FAQ #8: Flat Vs. Domed Tops

September 22, 2012

Q: In your book you recomend 30′ for a top radius, if one decides to buy a commercialy made disc. On the other hand I saw that James Goodall and Robert Taylor use 50′ and 65′ radiused dishes and Jim Olson & Kevin Ryan make FLAT non-radius tops. Olson said that he feels that these produce more responsive tops. So why, exactly, do you recomend a 30′ one? Wouldn’t a 65′ one be better since it is closer to being FLAT?

A: It’s a question of balancing various factors — very similar to a cook’s gauging how much of this and/or that spice or flavoring to use in making a dinner.

In the guitar (instead of carrots, lamb, and oregano) the ingredients are the string tension, the torque from the bridge, the mass of the braced top (which is arrived at by any combination of top thickness and bracing mass), top bracing and reinforcement (that is, the pattern and layout of the braces, as well as their profiling and height), and desired target sound (the resultant mix of monopole and dipoles, as well as sustain and dynamics).

There is no “correct” way to make a guitar. If there were, they’d all sound the same — just as if there were only one recipe for making French onion soup: then all French onion soup would taste exactly the same. In the biological realm, it would be equivalent to having every wife, husband, boyfriend, girlfrend, son, daughter, etc. be clones. So let’s forget “the one best way” of doing something complex.

Jim Olsen holds that a flat top is the most responsive. Very well. But what, exactly, does that mean? Does this not have something to do with how thick and/or stiff the top is, or how it is braced? And how it responds to the mechanical pull of the strings? I suspect that it does. So if we were to imagine a VERY thin top that is made flat, it would be easy to imagine it buckling or caving in under the pull of the strings… unless the bracing were beefy enough to make up for the weakness of such a flat plate. In other words, you could make that flimsy face hold up by adding more reinforcing.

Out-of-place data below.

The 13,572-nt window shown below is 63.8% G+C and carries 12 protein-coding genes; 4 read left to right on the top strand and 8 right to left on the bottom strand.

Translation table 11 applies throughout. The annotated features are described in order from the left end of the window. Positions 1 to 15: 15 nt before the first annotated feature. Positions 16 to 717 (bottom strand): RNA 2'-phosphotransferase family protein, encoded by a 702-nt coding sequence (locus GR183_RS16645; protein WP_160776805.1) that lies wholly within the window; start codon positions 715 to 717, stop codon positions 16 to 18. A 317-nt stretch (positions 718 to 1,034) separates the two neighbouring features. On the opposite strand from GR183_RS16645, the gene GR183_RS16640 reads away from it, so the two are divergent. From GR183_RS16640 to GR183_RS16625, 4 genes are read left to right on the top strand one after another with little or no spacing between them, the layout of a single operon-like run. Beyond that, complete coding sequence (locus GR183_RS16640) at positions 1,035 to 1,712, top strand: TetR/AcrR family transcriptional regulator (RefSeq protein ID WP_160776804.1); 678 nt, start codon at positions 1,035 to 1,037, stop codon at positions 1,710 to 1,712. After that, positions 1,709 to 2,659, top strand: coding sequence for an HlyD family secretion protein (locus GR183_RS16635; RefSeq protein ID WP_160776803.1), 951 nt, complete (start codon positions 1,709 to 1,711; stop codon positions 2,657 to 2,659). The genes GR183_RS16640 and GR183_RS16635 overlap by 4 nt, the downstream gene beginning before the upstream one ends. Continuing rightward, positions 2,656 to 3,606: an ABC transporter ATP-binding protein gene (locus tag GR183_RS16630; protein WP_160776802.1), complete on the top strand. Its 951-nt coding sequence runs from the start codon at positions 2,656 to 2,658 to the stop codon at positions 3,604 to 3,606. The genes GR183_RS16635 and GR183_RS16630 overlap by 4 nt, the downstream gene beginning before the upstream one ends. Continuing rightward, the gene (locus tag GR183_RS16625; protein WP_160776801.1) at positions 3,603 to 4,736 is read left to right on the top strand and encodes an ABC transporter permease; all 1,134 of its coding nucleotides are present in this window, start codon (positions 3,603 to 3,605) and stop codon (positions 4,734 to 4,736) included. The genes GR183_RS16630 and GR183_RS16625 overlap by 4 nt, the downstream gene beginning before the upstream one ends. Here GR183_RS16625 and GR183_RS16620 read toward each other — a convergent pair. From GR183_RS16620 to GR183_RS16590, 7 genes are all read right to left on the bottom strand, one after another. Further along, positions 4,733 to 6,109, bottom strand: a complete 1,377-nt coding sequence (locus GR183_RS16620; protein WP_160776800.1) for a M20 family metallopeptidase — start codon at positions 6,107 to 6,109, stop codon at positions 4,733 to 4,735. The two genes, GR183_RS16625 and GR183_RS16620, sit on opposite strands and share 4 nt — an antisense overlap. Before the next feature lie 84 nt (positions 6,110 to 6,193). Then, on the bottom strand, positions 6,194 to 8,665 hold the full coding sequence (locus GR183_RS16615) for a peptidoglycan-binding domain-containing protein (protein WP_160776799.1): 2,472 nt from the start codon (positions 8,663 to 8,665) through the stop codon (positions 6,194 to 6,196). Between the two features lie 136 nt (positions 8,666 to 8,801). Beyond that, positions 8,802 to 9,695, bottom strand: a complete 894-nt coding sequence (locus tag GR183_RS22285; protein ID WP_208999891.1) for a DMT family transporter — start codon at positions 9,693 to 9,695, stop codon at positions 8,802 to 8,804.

You could also/instead make that flimsy face hold up better by putting an arch or dome into it. Arched structures are stiffer and more stable than flat ones — just as a pointed or arched roof on a house will hold up to rain and snow better than a flat one. Western architecture took a mighty step forward when structural doming became possible: the materials themselves — rather than supports, trusses, beams, and buttresses — achieve the required structural integrity, Analogously, if you put a dome or arch into the guitar face, you could use less bracing and achieve the same stiffness with fewer materials (i.e. less mass).

Less mass is good; it means that the strings have to strain less to coax sound out of the top. The strings need to work harder to get sound out of a heavy top — exactly as a horse has to pull harder to make a heavily loaded wagon move. You can appreciate that different archings/domings induce different amounts of stiffness into a plate. As can different thicknesses of that plate. And so can different sizes and layouts of braces. These are, in fact, the three main ingredients of top-making, exactly as flour, water, and eggs are three main ingredients in bread making. And in both guitars and bread the ingredients can be mixed or combined in different ways to produce a successful product. In the guitar this goal is: a top that is intelligently constructed and reasonably lightweight (which goes to sound), and also able to hold up to the pull of the strings (which goes to long-term stability of the guitar).

In the guitar, ridiculously small (or small-seeming) amounts of these various ingredients can make a difference you can clearly hear. For instance, a bit more or less top thickness can offset a bit more or less doming. A bit more or less bracing can offset a bit more or less top thickness. And so on. Identifying and using only one of these factors as being “most important”, appealing though that idea is, turns out not to be realistic. If the guitar were a political construct rather than a mechanical one, then it would work best as a democracy in which every component is (not to make a pun) given its proper voice. To make one into a “leader” (in our sociopolitical sense of the word) is not what a guitar is all about.